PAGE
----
San Francisco Chronicle // The Third Reich by Roberto Bolaño
Monday, December 26, 2011
The Third Reich
By Roberto Bolaño; translated from the Spanish by Natasha Wimmer
(Farrar, Straus and Giroux; 277 pages; $25)
It’s difficult to remember a time when the Chilean author Roberto Bolaño wasn’t considered a giant of contemporary literature.
But I beg you to work your thoughts all the way back to those halcyon days of 2003, for that was when a translation of his novella “By Night in Chile” washed up on our shores in the dark of winter. It was an amazing work of art signaling the emergence in the English-speaking world of a remarkable talent. His massive novels “The Savage Detectives” and “2666” would eventually earn Bolaño the hyperventilating sort of praise reserved for the American discovery of brilliant voices already read and respected throughout the rest of the world.
Since then, despite his untimely death at age 50, more of his books arrived here with Whack-a-Mole-like persistence. Novellas, short stories, essays, poetry collections – you name it and someone has published it.
Just when it seemed as if his estate had plundered every legible scrap from his papers, another book has come to light. Bolaño wrote “The Third Reich” early in his career, but the novel remained buried in a drawer and unpublished at the time of his death. What’s next? Right this minute, I imagine editors somewhere bidding on the rights to the Collected Shopping Lists of Roberto Bolaño. Whisky, cigarettes, cough drops.
Has the reputation of any author ever benefited from the publication of his juvenilia?
The title of “The Third Reich” refers to a complex board game in which competing dictators struggle for control of World War II-era Europe. Udo Berger is a champion-caliber player who also writes for a series of magazines devoted to war gaming. His obsession with the Third Reich game is such that even on vacation in Spain with his girlfriend Ingeborg he spends most of his time in the room poring over his maps and keeping the journal that forms the text of this novel. “It’s as if we want to know exactly how everything was done in order to change what was done wrong,” he explains. It turns out that he had been a guest of the same hotel as a child, and his relationship with the aging proprietress borders on impropriety.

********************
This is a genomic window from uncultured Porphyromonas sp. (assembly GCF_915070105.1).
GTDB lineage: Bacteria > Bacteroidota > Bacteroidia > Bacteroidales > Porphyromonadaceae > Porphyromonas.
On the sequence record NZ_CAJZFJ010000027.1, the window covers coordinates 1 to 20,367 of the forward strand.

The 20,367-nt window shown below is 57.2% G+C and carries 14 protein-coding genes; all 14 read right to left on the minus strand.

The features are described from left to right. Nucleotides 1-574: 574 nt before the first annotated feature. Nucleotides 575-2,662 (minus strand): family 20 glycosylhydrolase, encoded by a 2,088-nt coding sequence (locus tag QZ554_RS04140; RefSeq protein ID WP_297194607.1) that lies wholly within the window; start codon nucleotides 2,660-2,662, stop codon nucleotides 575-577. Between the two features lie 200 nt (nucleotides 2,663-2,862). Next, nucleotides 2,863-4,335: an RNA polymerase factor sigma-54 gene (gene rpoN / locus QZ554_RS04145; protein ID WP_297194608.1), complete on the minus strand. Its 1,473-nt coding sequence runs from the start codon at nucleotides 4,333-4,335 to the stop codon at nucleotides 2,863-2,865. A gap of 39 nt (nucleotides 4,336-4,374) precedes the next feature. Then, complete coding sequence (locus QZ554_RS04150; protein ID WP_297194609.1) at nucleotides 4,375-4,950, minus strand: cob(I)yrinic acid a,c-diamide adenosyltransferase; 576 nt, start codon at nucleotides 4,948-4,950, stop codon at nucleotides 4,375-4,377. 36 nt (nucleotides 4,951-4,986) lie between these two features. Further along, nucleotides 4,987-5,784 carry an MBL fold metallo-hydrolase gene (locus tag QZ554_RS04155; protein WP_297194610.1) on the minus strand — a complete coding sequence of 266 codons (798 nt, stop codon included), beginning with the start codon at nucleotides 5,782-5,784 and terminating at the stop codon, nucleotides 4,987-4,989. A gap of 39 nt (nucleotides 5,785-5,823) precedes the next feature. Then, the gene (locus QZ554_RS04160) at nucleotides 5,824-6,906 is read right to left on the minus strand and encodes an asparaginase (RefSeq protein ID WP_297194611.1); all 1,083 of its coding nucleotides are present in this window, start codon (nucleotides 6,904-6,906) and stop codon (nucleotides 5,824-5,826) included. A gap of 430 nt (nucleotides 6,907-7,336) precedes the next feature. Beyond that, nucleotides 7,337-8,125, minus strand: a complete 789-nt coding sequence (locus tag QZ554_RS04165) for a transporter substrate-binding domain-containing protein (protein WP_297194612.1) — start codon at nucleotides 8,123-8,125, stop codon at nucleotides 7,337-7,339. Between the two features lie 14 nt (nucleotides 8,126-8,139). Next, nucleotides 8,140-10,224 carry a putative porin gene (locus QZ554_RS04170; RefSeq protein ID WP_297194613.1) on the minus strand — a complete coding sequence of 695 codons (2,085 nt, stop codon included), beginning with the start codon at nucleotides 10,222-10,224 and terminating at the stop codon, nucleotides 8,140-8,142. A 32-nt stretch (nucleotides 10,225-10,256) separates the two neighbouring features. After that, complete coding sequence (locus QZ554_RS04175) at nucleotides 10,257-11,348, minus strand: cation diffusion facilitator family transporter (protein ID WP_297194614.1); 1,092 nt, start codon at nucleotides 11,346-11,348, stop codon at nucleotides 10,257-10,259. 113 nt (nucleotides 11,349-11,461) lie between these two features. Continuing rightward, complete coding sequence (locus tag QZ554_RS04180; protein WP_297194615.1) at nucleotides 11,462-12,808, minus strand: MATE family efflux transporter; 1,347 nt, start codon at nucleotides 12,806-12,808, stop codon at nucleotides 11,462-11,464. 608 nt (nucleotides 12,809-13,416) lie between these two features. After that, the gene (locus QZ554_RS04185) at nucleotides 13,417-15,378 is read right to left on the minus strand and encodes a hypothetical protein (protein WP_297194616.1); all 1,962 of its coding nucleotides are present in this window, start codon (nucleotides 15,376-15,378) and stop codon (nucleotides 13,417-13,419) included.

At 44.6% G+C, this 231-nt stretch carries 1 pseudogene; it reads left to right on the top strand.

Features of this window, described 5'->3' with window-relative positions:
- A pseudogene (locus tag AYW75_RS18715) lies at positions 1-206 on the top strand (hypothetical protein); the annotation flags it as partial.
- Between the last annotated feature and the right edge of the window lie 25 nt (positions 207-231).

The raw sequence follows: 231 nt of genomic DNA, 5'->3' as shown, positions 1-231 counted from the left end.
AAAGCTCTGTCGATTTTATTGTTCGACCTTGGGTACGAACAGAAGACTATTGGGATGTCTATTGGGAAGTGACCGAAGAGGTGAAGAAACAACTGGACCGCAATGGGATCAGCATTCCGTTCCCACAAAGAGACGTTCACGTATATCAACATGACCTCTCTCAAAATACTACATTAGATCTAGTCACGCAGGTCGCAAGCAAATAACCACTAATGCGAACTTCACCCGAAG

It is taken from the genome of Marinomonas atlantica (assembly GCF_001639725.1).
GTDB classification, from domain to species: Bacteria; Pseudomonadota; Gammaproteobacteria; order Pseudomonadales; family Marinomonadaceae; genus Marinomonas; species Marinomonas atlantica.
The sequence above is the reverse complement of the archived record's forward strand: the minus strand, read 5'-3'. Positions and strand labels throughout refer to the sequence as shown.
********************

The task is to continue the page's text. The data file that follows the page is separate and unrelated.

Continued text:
When Udo finally ventures out, he does so in the company of other tourists, Charly and Hanna, who show him the town’s seedy underbelly. The locals include El Quemado, a disfigured man who rents out paddleboats on the beach in front of the hotel. Despite his gruff exterior, El Quemado – which means “The Burn Victim” – proves to be a sharp and formidable player of Third Reich. His game with Udo lasts for days, and we’re meant to believe that some harm will come to Udo if he loses.
The game itself is rendered in intense detail, as is Udo’s growing panic at his opponent’s skill. “Summer 1941. Situation of the German Army in England: satisfactory. Army corps: Fourth Infantry in Portsmouth, reinforced in the Strategic Redeployment phase by the Forty-eighth Armored. The Tenth is still at the beachhead, reinforced by the Twentieth and Twenty-ninth Infantry. The British are gathering their forces in London and reserving their airborne units in case of air-to-air attacks. (Should I have marched straight on London? I don’t think so.)”
When a member of the hotel staff asks Udo if he’s a Nazi, he explains, ” ‘No. No, I’m not. In fact, I’m more like an anti-Nazi. What makes you think that, the game?’ On the Third Reich box there are images of swastikas.” Similar images and questions will crop up later in many of Bolaño’s subsequent books, including “By Night in Chile,” “Distant Star” and, of course, “Nazi Literature in the Americas.”
“The Third Reich” is a fun and engaging read, perfectly suited for your own beach vacation, but the ending does little justice to all that precedes it. All the parts are in place for a very smart thriller. Udo’s competitive nature, Charly’s mysterious disappearance, Ingeborg’s return to Germany, El Quemado’s growing confidence and menace – all of these things build toward what should be an exciting finish. But it never arrives, and the story fizzles. It feels almost as if the young Bolaño gave up on the plot before seeing it through to the end.
If getting this novel out of his system was necessary in order to produce “2666” – which is a masterpiece by any definition – that’s just fine with me. While there are certainly great pleasures to be found in “The Third Reich,” it’s a book that will appeal most immediately to those devout Bolañophiles looking for clues to his artistic development.